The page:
6. Three Landscapes / Peter Hutton (Toronto: Wavelengths; New York: Views from the Avant-Garde)
Six years on from the landmark At Sea, Detroit native Peter Hutton returns with an equally patient portrait of a different kind of industrial evolution. As it title partly suggests, Three Landscapes’ triptych construction charts human movement against a panorama of vast backdrops, observing the hypnotic march of manual labor under conditions both extreme (atop a Detroit suspension bridge; amidst the heat-stroked Ethiopian desert) and pastoral (along Hudson Valley farmland). In quietly contrasting the intimate with the imposing, Hutton casually imbues the latter with the former—that is, until the film’s film shot, in which the two become inseparable to the mind’s eye.

5. Les trois désastres / Jean-Luc Godard (Cannes: Semaine de la critique)
As one of the first to exploit the aesthetic possibilities of video, and then later digital, cinema, it’s no surprise that Jean-Luc Godard would one day try his hand at 3-D technology. Thus, in anticipation of his upcoming feature Adieu du language, the French iconoclast offered the short, stimulating experiment Les trois désastres. Adding literal dimension and depth to an already kaleidoscopic montage, pivoting between interlocking planes of thematic and compositional discourse throughout, Les trois désastres not only hints at further exploration but also stands as a historical, political, and cinematic rejoinder to a marketplace of hollow ambition and staid artistry. Histoires du cinéma indeed.

4. The Realist / Scott Stark (Toronto: Wavelengths; New York: Views from the Avant-Garde)
Looking back at my TIFF coverage here in Keyframe I notice now that I didn’t even mention Scott Stark’s The Realist, undoubtedly one of the highlights of this year’s Wavelengths program that is nonetheless difficult to contextualize among work of more modest conceptual aim. But subsequently viewed a second time and, more importantly, in light of Stark’s greater catalogue, it’s easy to confirm the film as the fullest realization yet of his digital phase, where his interest in the duality of the still image has bloomed into a stereophonic symphony—or, as Stark puts it, a two-and-a-half dimension display—of reanimated consumer culture and plasticine pleasures.

3. Redemption / Miguel Gomes (Venice: Out of Competition; Toronto: Wavelengths)
Following the progressive narrative foreplay of Our Beloved Month of August and Tabu, Portugal’s premiere aesthetician Miguel Gomes retreated inward for this intoxicating 30-minute visual reminiscence of personal, political, and poetic intrigue. By turns nostalgic and conflicted, this four-part meditation on the ghosts of Portugal’s past (both recorded and remembered) unfolds like a particularly evocative entry in Gomes’ diary. A found footage film solely by association, Redemption instead operates as if by conceptual intuition, as a daydream, and as a cultural heirloom at once unbound to and in thrall of the medium’s spiritual and historical potentialities.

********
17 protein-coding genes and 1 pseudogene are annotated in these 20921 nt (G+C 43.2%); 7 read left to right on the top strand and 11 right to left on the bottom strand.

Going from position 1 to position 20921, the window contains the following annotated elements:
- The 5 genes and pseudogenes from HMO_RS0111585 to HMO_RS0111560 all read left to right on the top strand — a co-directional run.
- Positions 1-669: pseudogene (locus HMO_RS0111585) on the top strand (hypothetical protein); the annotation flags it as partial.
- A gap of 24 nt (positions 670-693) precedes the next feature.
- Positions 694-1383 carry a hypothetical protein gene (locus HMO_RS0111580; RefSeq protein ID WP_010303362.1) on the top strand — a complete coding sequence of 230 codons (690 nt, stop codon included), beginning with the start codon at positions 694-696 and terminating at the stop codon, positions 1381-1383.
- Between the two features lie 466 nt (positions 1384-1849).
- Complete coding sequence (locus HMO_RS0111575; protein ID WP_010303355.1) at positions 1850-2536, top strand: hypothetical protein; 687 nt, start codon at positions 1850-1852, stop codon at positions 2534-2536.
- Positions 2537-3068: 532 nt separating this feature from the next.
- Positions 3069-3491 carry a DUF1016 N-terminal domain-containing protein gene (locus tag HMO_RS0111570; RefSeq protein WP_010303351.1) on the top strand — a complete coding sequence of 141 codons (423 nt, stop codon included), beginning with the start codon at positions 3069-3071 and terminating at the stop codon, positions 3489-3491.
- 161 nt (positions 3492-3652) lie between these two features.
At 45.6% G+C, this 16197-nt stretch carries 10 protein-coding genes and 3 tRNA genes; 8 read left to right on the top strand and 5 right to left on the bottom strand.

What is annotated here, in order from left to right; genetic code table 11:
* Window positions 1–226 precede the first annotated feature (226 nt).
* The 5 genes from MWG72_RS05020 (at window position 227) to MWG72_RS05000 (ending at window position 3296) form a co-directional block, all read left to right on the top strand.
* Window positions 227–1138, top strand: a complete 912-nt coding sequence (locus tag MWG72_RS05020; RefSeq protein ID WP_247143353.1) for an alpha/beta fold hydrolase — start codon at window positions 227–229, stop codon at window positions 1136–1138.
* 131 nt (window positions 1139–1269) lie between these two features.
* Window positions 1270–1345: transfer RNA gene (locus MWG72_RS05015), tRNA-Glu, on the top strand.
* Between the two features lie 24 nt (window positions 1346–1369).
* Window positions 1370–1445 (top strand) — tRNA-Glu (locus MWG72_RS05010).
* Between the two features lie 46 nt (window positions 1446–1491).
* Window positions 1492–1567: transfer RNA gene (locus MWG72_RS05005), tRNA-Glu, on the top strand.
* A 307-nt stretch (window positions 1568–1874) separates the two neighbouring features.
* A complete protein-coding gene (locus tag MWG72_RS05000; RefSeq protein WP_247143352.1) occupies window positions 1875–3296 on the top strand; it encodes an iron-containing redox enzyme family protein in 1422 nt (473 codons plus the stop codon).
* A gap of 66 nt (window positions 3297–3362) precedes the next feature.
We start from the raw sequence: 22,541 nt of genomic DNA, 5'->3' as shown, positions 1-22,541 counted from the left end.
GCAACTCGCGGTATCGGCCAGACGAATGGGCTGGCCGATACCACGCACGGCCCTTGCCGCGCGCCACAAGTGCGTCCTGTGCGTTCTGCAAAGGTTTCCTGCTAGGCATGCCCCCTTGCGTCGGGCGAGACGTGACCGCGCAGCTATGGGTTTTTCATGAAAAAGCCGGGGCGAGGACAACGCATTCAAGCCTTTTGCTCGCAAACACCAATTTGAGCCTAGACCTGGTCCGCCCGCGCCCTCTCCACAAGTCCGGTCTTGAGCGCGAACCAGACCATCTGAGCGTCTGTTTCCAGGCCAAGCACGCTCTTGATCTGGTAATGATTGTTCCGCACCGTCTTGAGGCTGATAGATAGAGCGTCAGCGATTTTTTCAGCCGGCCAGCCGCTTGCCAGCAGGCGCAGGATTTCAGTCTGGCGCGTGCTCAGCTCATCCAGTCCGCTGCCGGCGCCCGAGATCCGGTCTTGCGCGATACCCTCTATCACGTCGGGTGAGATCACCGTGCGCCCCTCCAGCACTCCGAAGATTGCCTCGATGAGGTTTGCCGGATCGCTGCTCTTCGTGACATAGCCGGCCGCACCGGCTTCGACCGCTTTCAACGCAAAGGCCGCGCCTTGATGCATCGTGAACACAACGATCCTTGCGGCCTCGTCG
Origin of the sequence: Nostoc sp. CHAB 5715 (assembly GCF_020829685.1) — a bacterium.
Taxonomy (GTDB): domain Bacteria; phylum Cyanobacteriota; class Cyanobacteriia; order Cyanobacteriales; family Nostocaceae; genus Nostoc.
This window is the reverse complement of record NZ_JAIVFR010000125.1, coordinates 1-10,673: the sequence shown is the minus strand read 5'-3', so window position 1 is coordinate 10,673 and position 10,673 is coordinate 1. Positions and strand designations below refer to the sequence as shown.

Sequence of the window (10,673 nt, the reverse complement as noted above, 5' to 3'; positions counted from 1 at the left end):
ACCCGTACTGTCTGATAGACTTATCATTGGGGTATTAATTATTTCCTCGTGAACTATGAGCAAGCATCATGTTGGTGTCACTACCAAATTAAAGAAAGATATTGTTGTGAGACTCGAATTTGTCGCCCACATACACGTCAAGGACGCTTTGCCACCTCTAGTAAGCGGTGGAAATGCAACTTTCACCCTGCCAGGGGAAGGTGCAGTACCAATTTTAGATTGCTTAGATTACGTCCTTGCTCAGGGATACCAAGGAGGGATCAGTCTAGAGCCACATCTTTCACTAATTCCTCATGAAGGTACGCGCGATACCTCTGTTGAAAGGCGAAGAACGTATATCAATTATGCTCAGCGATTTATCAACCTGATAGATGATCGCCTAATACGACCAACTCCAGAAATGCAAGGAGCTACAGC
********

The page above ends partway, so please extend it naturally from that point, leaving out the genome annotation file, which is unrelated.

2. Variations on a Cellophane Wrapper / David Rimmer (Toronto: Wavelengths)
One of 2013’s major discoveries is not a contemporary work at all, but rather a 43 year-old piece by Canadian filmmaker David Rimmer, who presented a restored print of his 1970 film Variations on a Cellophane Wrapper at the Toronto International Film Festival. A hyper-kinetic, hands-on exploration of celluloid’s capacity for visual and auditory manipulation, Variations takes a simple shot of a female factory worker unraveling a sheet of cellophane and proceeds to inflict an array of looping and textural effects on the frame, presenting a spectrum of hallucinogenic possibilities within a single movement. Its aesthetic and conceptual coordinates could easily be mapped in many iterations of this list.

1. Let Your Light Shine / Jodie Mack (New York: Views from the Avant-Garde)
The year’s most appropriately named film is also one of its most breathtaking achievements, avant-garde or otherwise. Jodie Mack’s extraordinary 3D short Let Your Light Shine—“a spectacle for prismatic spectacles”—laces white-hot shards of horizontal light through a gauntlet of optical effects to produce a kaleidoscopic three-minute dance of tactile tremors and neural pleasures. A wholly immersive and near-weightless experience, the piece exists outside most conventions of even non-narrative visual art, simultaneously collapsing and expanding perception to encompass the full spectrum of sensory existence. It makes Gravity feel positively earth-bound by comparison. [Fandor]